Numerous provincial and municipal Police services and colleges across Canada use Meggitt’s wireless weapons the company has named BlueFire. Customers like them because of the very “real” feel, and that is because they are real. “These are actual weapons that have been purchased from the gun manufacturer and then stripped of their firing components, which get replaced with electronics that provide real-time data back to the shooter and instructor through the system,” Perez says.

“The BlueFire weapons are critical to true-to-life training,” he adds. “It doesn’t make sense for officers to train with plastic weapons or with magazines that have limitless rounds when that is not the reality out in the field. This leads to negative training.

“Because these are actual weapons, they are true to the form, fit, and function of the duty weapons the officer’s use in the field. The weapons weigh the same, and all the components (such as the safety and trigger) are in exactly the same position as they are on their duty weapon. Realistic training is essential to preparedness when officers face hostile situations in the field.”

In addition to the real-time data provided by the BlueFire weapons, one of the primary benefits of these wireless weapons is the ability for officers to move freely within the training space and still send and receive feedback on the shooter. For departments using a tethered weapon, they are connected by a cable that sends data to and from the weapon, but restricts movement to a fixed location and distance.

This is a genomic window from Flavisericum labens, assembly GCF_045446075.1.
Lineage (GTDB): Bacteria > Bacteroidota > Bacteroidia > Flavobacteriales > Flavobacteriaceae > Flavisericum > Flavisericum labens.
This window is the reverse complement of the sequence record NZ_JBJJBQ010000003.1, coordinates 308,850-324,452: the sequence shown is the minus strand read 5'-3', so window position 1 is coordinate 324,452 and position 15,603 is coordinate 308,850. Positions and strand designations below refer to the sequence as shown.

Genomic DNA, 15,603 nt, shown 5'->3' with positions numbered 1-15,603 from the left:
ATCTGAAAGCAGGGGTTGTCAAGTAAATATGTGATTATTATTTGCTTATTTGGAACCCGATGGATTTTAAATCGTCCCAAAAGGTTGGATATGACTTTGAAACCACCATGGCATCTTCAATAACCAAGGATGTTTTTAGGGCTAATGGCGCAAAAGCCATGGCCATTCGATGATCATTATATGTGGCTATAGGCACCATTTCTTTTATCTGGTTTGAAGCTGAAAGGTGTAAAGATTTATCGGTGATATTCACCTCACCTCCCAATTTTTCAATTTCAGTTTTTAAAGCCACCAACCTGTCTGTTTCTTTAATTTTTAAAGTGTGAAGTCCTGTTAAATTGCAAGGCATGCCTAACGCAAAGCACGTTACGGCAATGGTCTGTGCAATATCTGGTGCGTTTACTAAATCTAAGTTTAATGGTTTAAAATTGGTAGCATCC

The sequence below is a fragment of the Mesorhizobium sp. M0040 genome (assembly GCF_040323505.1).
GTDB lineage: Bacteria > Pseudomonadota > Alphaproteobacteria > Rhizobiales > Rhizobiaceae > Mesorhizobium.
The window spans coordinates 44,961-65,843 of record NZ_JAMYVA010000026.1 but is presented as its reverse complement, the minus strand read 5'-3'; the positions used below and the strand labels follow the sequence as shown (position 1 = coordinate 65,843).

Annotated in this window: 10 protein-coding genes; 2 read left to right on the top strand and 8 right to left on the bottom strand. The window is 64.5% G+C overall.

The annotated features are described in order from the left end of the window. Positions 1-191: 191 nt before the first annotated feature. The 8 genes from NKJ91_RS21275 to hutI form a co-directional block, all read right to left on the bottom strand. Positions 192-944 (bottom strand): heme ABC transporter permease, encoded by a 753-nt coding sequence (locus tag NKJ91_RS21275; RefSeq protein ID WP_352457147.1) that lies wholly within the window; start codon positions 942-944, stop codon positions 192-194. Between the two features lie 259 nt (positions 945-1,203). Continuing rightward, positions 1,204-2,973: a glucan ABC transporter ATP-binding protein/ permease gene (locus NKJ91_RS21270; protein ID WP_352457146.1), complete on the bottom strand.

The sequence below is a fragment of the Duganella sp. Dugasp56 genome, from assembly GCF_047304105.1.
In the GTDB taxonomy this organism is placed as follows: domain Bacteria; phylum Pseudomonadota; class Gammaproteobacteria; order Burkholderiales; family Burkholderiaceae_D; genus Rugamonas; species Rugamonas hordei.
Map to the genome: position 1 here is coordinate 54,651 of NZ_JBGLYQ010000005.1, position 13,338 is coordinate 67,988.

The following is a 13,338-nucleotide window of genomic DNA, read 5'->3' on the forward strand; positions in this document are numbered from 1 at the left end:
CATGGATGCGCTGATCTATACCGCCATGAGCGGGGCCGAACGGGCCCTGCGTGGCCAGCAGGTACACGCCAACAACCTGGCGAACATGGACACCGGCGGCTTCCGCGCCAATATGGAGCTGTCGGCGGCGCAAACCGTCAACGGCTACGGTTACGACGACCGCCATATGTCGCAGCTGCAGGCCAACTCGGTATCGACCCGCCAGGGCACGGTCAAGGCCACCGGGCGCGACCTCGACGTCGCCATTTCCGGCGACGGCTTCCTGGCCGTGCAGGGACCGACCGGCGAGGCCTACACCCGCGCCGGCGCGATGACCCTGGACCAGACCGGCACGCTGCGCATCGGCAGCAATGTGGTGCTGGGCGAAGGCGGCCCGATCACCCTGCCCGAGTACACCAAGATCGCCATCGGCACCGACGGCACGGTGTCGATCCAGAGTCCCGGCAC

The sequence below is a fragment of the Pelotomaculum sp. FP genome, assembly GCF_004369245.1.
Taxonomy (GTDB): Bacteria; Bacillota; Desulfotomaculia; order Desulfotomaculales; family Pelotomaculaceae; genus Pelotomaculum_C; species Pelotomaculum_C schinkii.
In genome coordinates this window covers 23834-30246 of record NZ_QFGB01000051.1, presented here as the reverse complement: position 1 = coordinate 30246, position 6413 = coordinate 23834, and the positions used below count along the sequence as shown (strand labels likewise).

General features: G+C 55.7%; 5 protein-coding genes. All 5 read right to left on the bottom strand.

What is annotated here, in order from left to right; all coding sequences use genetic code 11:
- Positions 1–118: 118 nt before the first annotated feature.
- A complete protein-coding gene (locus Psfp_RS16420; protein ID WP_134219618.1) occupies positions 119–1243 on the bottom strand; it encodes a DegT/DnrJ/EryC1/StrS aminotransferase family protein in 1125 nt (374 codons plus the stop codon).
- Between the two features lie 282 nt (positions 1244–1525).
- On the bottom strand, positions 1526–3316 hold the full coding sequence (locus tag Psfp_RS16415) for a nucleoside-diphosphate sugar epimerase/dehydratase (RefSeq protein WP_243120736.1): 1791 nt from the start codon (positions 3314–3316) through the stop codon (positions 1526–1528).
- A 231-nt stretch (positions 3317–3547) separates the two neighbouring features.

Both weapons systems have their advantages, according to Perez, but most agencies are moving to the wireless technology.

How it works
While many departments use simulation systems for both marksmanship and scenario-based training, the majority use them for judgmental and use-of-force training.

The system gives the trainer the ability to induce stress and see how the officer interacts with participants within the video scenario. As mentioned earlier, the trainer can manipulate the situation by escalating or de-escalating the situation depending on how the officer reacts and engages the suspect.

Using the system tablet, the trainer controls the scenario by reacting to the officer’s commands. If the officer reacts appropriately, the instructor can then choose to select a “branch” where the assailant complies. Alternatively, the trainer could choose to see how the officer would react to a use-of-force situation, and select a branch where the officer needs to engage with a variety of tools such as a taser, chemical spray or a baton.

The FATS L7 comes with a library of scenarios ranging from traffic stops to active shooters. Created after much research and consultation with police forces, the scenarios were filmed from the officer’s perspective. When the scenarios were being filmed, all possible outcomes or reactions were also filmed. Called “branches”, they provide a multitude of options for a trainer to test the officer’s marksmanship and judgment skills.

Simulation systems can aid in officer preparedness, de-escalating a situation, and ensuring proper use-of-force. The rapid-response required in virtual simulation scenarios serve the officers well, providing heightened readiness in stressful situations.

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© FrontLine Security 2015